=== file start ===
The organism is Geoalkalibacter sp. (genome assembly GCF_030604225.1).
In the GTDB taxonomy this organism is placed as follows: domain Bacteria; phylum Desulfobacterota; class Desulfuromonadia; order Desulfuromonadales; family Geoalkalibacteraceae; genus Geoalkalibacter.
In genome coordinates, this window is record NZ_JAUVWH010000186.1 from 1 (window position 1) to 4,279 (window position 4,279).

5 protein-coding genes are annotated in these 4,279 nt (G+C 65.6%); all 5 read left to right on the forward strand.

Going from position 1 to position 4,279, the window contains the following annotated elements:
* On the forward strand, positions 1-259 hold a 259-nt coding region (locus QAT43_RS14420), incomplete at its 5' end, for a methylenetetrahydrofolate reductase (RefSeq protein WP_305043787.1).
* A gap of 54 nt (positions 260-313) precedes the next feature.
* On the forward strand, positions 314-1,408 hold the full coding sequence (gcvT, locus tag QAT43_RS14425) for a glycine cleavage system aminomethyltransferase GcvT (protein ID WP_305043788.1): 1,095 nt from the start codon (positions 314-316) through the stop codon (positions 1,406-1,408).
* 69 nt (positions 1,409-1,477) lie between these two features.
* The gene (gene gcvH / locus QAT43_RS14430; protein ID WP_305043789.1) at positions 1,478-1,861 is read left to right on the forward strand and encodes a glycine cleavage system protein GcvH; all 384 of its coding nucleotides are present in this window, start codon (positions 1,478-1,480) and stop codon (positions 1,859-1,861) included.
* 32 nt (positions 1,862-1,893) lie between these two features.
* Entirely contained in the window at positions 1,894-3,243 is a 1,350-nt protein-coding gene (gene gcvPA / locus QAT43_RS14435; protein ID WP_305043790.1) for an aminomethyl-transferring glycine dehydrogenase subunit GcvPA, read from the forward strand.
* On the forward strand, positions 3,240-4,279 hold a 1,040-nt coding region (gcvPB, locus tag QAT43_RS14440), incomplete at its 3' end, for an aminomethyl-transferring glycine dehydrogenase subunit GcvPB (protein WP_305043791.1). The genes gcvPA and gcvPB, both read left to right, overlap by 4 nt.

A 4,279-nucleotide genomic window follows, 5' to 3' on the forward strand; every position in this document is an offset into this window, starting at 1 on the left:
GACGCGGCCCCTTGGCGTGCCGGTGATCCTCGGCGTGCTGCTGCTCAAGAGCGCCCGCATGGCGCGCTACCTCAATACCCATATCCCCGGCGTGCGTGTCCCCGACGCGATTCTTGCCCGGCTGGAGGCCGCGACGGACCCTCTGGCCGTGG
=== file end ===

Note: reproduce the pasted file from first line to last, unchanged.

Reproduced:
The organism is Geoalkalibacter sp. (genome assembly GCF_030604225.1).
In the GTDB taxonomy this organism is placed as follows: domain Bacteria; phylum Desulfobacterota; class Desulfuromonadia; order Desulfuromonadales; family Geoalkalibacteraceae; genus Geoalkalibacter.
In genome coordinates, this window is record NZ_JAUVWH010000186.1 from 1 (window position 1) to 4,279 (window position 4,279).

5 protein-coding genes are annotated in these 4,279 nt (G+C 65.6%); all 5 read left to right on the forward strand.

Going from position 1 to position 4,279, the window contains the following annotated elements:
* On the forward strand, positions 1-259 hold a 259-nt coding region (locus QAT43_RS14420), incomplete at its 5' end, for a methylenetetrahydrofolate reductase (RefSeq protein WP_305043787.1).
* A gap of 54 nt (positions 260-313) precedes the next feature.
* On the forward strand, positions 314-1,408 hold the full coding sequence (gcvT, locus tag QAT43_RS14425) for a glycine cleavage system aminomethyltransferase GcvT (protein ID WP_305043788.1): 1,095 nt from the start codon (positions 314-316) through the stop codon (positions 1,406-1,408).
* 69 nt (positions 1,409-1,477) lie between these two features.
* The gene (gene gcvH / locus QAT43_RS14430; protein ID WP_305043789.1) at positions 1,478-1,861 is read left to right on the forward strand and encodes a glycine cleavage system protein GcvH; all 384 of its coding nucleotides are present in this window, start codon (positions 1,478-1,480) and stop codon (positions 1,859-1,861) included.
* 32 nt (positions 1,862-1,893) lie between these two features.
* Entirely contained in the window at positions 1,894-3,243 is a 1,350-nt protein-coding gene (gene gcvPA / locus QAT43_RS14435; protein ID WP_305043790.1) for an aminomethyl-transferring glycine dehydrogenase subunit GcvPA, read from the forward strand.
* On the forward strand, positions 3,240-4,279 hold a 1,040-nt coding region (gcvPB, locus tag QAT43_RS14440), incomplete at its 3' end, for an aminomethyl-transferring glycine dehydrogenase subunit GcvPB (protein WP_305043791.1). The genes gcvPA and gcvPB, both read left to right, overlap by 4 nt.

A 4,279-nucleotide genomic window follows, 5' to 3' on the forward strand; every position in this document is an offset into this window, starting at 1 on the left:
GACGCGGCCCCTTGGCGTGCCGGTGATCCTCGGCGTGCTGCTGCTCAAGAGCGCCCGCATGGCGCGCTACCTCAATACCCATATCCCCGGCGTGCGTGTCCCCGACGCGATTCTTGCCCGGCTGGAGGCCGCGACGGACCCTCTGGCCGTGG